Mentorship MattersPosted September 28, 2020 at 8:48 am
When I was a young man of 19 years, I was a sophomore at my local community college. At the time, I was majoring in history and had postponed taking any science classes. But by the fall of 1990, I could no longer avoid them, and I found myself sitting in my first college biology class. It felt dreadful.
It was here that I met my first mentor. It was in that classroom, over two semesters, that a young, excited, intelligent, fun professor taught me about the world of science in general, and biology specifically.
I was transfixed by his engaging teaching style and interesting take on the world. As a student, I couldn’t wait to attend his class.
But it was his kindness, his love for teaching, his individual attention and nudging, that eventually helped me turn my sights toward majoring in biology and to seek a career in science. Thank you, Dr. Bruce Gillihan.
Mentors are just as valuable to adults. A little more than five years ago, Sauk Valley Community College hired a new president.
He quickly won over his leadership team with his ability to relate to them, to believe in them, and to create opportunities that stretched them professionally.
His encouragement, friendship, and faith in me eventually led me to apply, and ultimately win, this job as president at Pennsylvania Highlands Community College.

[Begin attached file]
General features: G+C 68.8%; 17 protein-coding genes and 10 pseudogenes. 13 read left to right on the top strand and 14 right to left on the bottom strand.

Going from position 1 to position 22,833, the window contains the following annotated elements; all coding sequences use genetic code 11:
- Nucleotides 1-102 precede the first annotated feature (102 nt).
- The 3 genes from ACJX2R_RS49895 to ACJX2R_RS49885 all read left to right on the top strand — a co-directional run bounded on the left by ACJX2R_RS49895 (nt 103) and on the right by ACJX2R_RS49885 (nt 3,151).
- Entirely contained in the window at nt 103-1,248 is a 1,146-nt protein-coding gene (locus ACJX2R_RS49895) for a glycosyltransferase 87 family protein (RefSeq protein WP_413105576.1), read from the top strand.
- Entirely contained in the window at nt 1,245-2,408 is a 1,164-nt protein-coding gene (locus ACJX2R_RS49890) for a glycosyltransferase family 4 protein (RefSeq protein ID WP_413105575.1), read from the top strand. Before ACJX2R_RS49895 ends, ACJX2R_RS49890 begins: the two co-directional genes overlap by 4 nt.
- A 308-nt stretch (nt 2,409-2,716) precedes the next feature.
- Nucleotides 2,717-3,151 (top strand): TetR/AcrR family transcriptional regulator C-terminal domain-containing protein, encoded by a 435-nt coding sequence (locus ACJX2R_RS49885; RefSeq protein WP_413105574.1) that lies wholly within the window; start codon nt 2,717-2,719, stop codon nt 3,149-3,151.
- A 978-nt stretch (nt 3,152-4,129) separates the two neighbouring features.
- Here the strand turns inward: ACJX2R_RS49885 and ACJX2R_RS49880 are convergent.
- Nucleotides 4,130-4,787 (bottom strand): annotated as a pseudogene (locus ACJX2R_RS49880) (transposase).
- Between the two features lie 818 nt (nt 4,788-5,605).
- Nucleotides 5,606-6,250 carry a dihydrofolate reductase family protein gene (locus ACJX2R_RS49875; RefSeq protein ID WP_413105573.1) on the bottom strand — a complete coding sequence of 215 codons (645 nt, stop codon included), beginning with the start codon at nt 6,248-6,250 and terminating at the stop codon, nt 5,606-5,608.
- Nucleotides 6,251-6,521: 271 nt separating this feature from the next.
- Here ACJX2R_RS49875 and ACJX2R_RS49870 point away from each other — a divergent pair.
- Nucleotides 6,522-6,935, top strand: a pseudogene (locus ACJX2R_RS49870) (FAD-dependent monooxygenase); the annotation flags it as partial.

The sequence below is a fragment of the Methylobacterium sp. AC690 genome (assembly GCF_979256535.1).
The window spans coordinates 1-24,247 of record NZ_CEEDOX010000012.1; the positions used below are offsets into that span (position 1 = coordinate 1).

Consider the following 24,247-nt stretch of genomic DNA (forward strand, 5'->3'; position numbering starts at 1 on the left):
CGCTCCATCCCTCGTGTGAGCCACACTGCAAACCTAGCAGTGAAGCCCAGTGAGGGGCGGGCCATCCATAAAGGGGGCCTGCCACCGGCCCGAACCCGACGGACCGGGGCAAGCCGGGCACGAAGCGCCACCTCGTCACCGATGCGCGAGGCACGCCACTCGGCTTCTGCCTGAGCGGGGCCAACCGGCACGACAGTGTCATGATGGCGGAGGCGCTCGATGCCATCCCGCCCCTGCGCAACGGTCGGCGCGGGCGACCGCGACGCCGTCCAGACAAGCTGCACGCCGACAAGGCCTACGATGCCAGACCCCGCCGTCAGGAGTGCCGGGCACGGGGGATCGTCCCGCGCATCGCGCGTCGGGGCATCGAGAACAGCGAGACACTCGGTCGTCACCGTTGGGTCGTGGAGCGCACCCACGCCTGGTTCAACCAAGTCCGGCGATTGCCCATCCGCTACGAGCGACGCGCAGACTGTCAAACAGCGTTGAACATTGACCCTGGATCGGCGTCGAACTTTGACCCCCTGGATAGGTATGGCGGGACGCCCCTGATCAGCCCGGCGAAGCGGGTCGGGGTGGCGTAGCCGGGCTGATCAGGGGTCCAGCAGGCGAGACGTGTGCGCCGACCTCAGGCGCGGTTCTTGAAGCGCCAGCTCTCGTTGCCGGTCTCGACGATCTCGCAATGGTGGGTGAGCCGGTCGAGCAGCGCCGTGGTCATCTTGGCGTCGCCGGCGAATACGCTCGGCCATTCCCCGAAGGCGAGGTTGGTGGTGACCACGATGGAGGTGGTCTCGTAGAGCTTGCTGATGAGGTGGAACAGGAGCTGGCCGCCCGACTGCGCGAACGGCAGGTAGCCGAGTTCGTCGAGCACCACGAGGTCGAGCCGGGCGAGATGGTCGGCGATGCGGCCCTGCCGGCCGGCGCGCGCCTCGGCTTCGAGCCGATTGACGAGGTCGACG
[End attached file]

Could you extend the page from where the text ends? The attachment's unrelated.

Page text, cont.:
His only glaring flaw was his undying love for the Green Bay Packers, but none of us is perfect. Thank you, Dr. David Hellmich.
When I was taking my doctoral classes on leadership and still thinking about and refining my own leadership style, I found myself thinking back to the virtues and values of my parents. They treated everyone with kindness and respect, despite any ideological differences. They taught me to be open-minded, that you could disagree without being disagreeable, that the way you communicate is as important as what you communicate.
I hope that I carry those same virtues and values with me in my leadership role here at the college. Thank you, Patsy and Frank Nunez, or Mom and Dad, as I call you.
Mentors come in many varieties.
Most mentors, I believe, don’t even recognize that they are providing mentorship. In truth, mentors are just people who have taken professional interest in another person and provide guidance, much like a professional “parent,” and encourage, offer advice, and help direct or redirect a mentee’s focus.
I look back at my life and see that I am standing on the shoulders of many who took an interest in me, who became willing mentors and nudged me (or sometimes pushed me) to be the professional and human being I am today.
Thanks to all of you who have helped me in this journey of mine.
Today I challenge you, the reader, to take a few minutes of your day and think of those people who may have changed your life for the better and reach out to them, if possible, to thank them.
And, then find some time in the future to talk about and recognize them, to share those stories that celebrate their lives, with your friends and family.
Ultimately, mentorship matters.
Written By Dr. Steve Nunez, College’s Fifth President. This monthly series appears in The Tribune-Democrat, and will allow Dr. Nunez to provide his perspective on the value of education and of a community college.